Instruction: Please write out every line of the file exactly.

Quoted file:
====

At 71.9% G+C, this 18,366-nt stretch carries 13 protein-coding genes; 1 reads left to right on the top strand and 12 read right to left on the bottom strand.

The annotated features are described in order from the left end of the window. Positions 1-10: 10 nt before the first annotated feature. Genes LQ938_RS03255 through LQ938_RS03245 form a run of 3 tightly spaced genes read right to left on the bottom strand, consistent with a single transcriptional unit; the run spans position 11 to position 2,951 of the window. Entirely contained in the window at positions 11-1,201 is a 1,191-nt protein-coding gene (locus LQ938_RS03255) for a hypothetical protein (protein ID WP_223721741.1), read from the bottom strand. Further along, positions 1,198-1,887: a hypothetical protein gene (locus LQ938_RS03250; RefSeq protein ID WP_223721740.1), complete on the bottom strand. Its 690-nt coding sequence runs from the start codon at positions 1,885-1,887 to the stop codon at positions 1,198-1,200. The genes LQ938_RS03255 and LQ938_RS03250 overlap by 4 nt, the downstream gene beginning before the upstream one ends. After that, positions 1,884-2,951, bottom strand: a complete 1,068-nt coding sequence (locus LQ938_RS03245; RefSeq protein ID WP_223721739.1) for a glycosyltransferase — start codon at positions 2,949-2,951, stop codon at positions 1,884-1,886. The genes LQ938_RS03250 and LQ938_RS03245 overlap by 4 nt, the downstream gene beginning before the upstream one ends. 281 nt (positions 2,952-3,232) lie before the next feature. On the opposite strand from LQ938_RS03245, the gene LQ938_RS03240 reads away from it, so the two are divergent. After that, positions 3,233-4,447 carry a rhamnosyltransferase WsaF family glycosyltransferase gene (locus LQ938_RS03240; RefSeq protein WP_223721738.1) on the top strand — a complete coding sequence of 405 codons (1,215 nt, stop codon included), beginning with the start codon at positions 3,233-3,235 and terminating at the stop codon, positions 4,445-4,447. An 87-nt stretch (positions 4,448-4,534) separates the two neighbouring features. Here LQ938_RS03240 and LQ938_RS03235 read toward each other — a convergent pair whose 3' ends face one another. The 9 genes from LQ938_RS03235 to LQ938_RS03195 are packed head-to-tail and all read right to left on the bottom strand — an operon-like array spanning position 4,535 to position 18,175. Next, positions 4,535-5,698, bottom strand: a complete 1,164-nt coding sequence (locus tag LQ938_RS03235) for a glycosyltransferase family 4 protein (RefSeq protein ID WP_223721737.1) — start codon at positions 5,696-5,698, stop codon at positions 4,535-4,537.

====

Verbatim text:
At 71.9% G+C, this 18,366-nt stretch carries 13 protein-coding genes; 1 reads left to right on the top strand and 12 read right to left on the bottom strand.

The annotated features are described in order from the left end of the window. Positions 1-10: 10 nt before the first annotated feature. Genes LQ938_RS03255 through LQ938_RS03245 form a run of 3 tightly spaced genes read right to left on the bottom strand, consistent with a single transcriptional unit; the run spans position 11 to position 2,951 of the window. Entirely contained in the window at positions 11-1,201 is a 1,191-nt protein-coding gene (locus LQ938_RS03255) for a hypothetical protein (protein ID WP_223721741.1), read from the bottom strand. Further along, positions 1,198-1,887: a hypothetical protein gene (locus LQ938_RS03250; RefSeq protein ID WP_223721740.1), complete on the bottom strand. Its 690-nt coding sequence runs from the start codon at positions 1,885-1,887 to the stop codon at positions 1,198-1,200. The genes LQ938_RS03255 and LQ938_RS03250 overlap by 4 nt, the downstream gene beginning before the upstream one ends. After that, positions 1,884-2,951, bottom strand: a complete 1,068-nt coding sequence (locus LQ938_RS03245; RefSeq protein ID WP_223721739.1) for a glycosyltransferase — start codon at positions 2,949-2,951, stop codon at positions 1,884-1,886. The genes LQ938_RS03250 and LQ938_RS03245 overlap by 4 nt, the downstream gene beginning before the upstream one ends. 281 nt (positions 2,952-3,232) lie before the next feature. On the opposite strand from LQ938_RS03245, the gene LQ938_RS03240 reads away from it, so the two are divergent. After that, positions 3,233-4,447 carry a rhamnosyltransferase WsaF family glycosyltransferase gene (locus LQ938_RS03240; RefSeq protein WP_223721738.1) on the top strand — a complete coding sequence of 405 codons (1,215 nt, stop codon included), beginning with the start codon at positions 3,233-3,235 and terminating at the stop codon, positions 4,445-4,447. An 87-nt stretch (positions 4,448-4,534) separates the two neighbouring features. Here LQ938_RS03240 and LQ938_RS03235 read toward each other — a convergent pair whose 3' ends face one another. The 9 genes from LQ938_RS03235 to LQ938_RS03195 are packed head-to-tail and all read right to left on the bottom strand — an operon-like array spanning position 4,535 to position 18,175. Next, positions 4,535-5,698, bottom strand: a complete 1,164-nt coding sequence (locus tag LQ938_RS03235) for a glycosyltransferase family 4 protein (RefSeq protein ID WP_223721737.1) — start codon at positions 5,696-5,698, stop codon at positions 4,535-4,537.